23 BEST THINGS TO DO IN DONEGAL
The Wild Atlantic Way Donegal route is my favourite part of the world. This is the real wild west of Ireland. The Donegal coastline of the Wild Atlantic Way has everything for the visitor from lighthouses to cliffs to Star Wars filming locations. There are so many things to do in Donegal you could visit for months.
If you visit Ireland Donegal is a must-see and you will forever be changed by a visit to Donegal where they say “it’s different up here.
I see some folks still are not sure where Donegal actually is. So where is Donegal? It is the most northern part of the Republic of Ireland, in fact, it is further north than Northern Ireland. Here is a great map of Donegal and its location from the Go Visit Donegal site – which I may add has some brilliant resources if you plan a visit.
There’s a link to a downloadable version of the map as well.
We use Skyscanner when planning all of our trips. You can use this site to figure out what are the best options for flights to Ireland.
To get to Donegal from Dublin the drive is around 3 hours and you will nip in and out of the North on your way. From Shannon Airport the drive is just over 3 hours as well. I would highly recommend renting a car in Ireland, particularly if you want to visit this part of Ireland. Donegal is pretty remote but that is what makes it so special.
Don’t forget Donegal was a major part of the filming for Star Wars and there is an amazing May the 4th Be With You Festival that you shouldn’t miss if you are a Star Wars fan.
The stupendous cliffs at the Slieve League, stunning wild vistas and surfing beaches, pastoral landscapes strewn with rocks, and let’s not forget the mountains from Muckriss to snowcapped Errigal.
These top things to do Donegal are just a taste of what Donegal offers, you could spend a lifetime exploring the area
When Is The Best Time To Visit Donegal?
The best time to visit Donegal I think is between the months of April through to June for the less touristed season and July through August if you only have a summer break. I also love September through November as they are cheaper months to visit and much less tourist. The only difficulty is that many of the sites you may want to see are not open or rather close around October.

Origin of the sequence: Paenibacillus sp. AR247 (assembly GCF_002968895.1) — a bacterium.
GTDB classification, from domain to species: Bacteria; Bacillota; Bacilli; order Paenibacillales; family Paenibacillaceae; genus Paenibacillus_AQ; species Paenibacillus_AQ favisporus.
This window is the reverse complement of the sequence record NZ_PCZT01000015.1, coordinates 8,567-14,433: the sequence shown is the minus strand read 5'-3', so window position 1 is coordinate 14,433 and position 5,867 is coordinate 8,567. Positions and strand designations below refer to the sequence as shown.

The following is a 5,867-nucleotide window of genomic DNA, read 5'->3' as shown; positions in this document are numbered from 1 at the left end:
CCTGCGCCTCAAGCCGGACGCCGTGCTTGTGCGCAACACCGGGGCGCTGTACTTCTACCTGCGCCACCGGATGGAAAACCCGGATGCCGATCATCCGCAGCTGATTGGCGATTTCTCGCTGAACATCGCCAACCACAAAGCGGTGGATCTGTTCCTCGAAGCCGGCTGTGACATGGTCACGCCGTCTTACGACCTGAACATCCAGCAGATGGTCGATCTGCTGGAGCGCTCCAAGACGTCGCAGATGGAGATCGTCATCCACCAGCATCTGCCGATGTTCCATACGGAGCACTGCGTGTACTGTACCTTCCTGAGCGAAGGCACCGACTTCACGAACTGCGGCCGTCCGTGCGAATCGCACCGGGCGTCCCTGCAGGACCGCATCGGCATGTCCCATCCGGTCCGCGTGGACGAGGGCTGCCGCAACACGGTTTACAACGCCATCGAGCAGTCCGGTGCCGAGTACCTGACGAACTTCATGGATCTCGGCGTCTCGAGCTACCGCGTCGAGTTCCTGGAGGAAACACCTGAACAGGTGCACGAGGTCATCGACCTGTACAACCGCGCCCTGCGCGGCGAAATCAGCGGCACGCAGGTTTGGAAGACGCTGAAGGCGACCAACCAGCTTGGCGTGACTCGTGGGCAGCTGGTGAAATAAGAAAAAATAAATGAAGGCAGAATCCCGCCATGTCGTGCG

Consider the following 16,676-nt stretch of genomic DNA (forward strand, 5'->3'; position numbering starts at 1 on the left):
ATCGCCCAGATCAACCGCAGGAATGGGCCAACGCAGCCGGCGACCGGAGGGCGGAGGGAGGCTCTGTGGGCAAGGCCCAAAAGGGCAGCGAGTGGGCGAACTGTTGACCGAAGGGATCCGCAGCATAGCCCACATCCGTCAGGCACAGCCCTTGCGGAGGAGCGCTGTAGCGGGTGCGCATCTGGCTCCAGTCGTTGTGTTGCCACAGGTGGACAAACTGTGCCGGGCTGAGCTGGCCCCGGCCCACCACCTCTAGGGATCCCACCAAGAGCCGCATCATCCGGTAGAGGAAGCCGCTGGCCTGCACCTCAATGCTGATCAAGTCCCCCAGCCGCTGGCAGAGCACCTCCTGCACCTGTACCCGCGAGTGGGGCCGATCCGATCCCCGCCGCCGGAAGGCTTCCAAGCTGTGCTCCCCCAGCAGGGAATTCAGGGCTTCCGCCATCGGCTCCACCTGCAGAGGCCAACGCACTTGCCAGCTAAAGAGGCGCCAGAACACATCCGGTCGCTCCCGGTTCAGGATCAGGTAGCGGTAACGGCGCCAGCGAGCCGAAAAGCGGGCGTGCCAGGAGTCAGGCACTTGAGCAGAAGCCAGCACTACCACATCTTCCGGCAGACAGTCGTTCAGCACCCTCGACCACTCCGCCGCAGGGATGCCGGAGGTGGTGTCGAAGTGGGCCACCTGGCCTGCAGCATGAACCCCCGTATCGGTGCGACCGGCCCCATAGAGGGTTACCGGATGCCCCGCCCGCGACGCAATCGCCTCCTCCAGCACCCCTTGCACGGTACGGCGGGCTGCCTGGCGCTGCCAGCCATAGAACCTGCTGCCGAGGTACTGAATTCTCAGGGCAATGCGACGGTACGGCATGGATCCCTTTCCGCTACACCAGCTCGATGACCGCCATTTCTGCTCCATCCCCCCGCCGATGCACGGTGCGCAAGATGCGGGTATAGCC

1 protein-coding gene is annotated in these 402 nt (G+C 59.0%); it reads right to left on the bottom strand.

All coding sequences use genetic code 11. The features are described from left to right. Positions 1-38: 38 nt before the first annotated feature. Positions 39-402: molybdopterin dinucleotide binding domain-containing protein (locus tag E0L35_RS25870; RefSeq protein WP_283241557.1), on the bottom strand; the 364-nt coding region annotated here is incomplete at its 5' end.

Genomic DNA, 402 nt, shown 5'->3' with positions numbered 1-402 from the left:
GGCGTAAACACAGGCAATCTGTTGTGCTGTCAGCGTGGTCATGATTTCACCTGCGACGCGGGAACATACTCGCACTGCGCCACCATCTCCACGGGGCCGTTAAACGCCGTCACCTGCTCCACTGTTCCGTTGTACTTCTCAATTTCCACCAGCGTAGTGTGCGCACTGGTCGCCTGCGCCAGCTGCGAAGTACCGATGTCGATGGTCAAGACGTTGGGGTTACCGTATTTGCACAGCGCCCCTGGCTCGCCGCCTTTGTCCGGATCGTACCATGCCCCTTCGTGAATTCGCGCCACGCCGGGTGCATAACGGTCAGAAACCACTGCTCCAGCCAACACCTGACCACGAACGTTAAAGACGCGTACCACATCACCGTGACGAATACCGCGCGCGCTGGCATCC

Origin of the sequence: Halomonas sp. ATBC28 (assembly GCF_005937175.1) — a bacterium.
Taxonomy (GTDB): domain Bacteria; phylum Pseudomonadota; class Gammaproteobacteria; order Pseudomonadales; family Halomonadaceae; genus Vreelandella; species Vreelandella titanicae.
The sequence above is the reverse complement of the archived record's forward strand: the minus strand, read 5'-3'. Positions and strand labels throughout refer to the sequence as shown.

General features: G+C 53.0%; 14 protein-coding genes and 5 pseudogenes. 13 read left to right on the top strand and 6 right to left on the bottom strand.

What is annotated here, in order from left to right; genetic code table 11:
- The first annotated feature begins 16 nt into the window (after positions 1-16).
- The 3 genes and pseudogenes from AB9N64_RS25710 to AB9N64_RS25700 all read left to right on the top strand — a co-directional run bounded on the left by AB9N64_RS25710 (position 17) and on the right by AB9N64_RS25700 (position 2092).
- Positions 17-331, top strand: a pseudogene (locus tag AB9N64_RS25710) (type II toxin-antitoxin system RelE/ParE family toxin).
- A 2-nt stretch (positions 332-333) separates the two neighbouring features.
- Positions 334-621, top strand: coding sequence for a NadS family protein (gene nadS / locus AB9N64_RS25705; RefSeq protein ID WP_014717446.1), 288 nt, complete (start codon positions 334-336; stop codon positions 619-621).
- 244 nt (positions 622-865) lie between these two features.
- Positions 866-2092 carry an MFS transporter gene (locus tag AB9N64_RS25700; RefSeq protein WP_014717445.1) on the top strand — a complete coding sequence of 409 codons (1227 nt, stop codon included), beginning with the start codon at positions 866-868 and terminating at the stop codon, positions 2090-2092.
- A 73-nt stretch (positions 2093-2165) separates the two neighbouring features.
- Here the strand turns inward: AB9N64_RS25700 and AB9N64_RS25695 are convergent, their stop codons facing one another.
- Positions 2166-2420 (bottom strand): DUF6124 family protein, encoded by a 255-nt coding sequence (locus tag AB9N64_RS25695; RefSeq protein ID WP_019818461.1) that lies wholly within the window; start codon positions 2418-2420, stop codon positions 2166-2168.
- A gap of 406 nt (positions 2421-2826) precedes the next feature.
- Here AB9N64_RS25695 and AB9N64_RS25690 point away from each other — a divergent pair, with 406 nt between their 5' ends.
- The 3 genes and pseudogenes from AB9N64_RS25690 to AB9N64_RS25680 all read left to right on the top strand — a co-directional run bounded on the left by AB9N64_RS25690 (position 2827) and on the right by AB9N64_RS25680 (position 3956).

Getting Around Donegal
To really see Donegal you need to rent a car. Don’t be afraid of the narrow roads out here, Donegal traffic is pretty sparse and you should have no problems with driving.
There are wild camping areas in Donegal and if you chose to hire a camper van you can camp throughout the County. However, my warning would be that many roads here are just too narrow to get a camper down so be prepared for a lot of walking.
For more info, check out: Hiring A Campervan In Ireland – Everything You Need To Know
Things to do in Donegal
In my personal opinion, these are the top 23 things to do in Donegal and you really need at least 3 days to take in all Donegal has to offer. The list includes megalithic sites, pubs, natural wonders, beaches, ruins and everything that makes it “different up here”.
It is all these things to do in Donegal that we chose to live here. We have beautiful clean air, great Sunday drives, the tourist season is not overwhelming all the things that make Donegal “the coolest place on earth”.
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Where to stay in Donegal
There are a host of places to stay in Donegal depending on where you want to spend your time. I would recommend staying in Donegal Town in the southwest corner of Donegal which will allow you to explore most of the county and see the highlights.
The best things to do in Donegal
1 St. John’s Point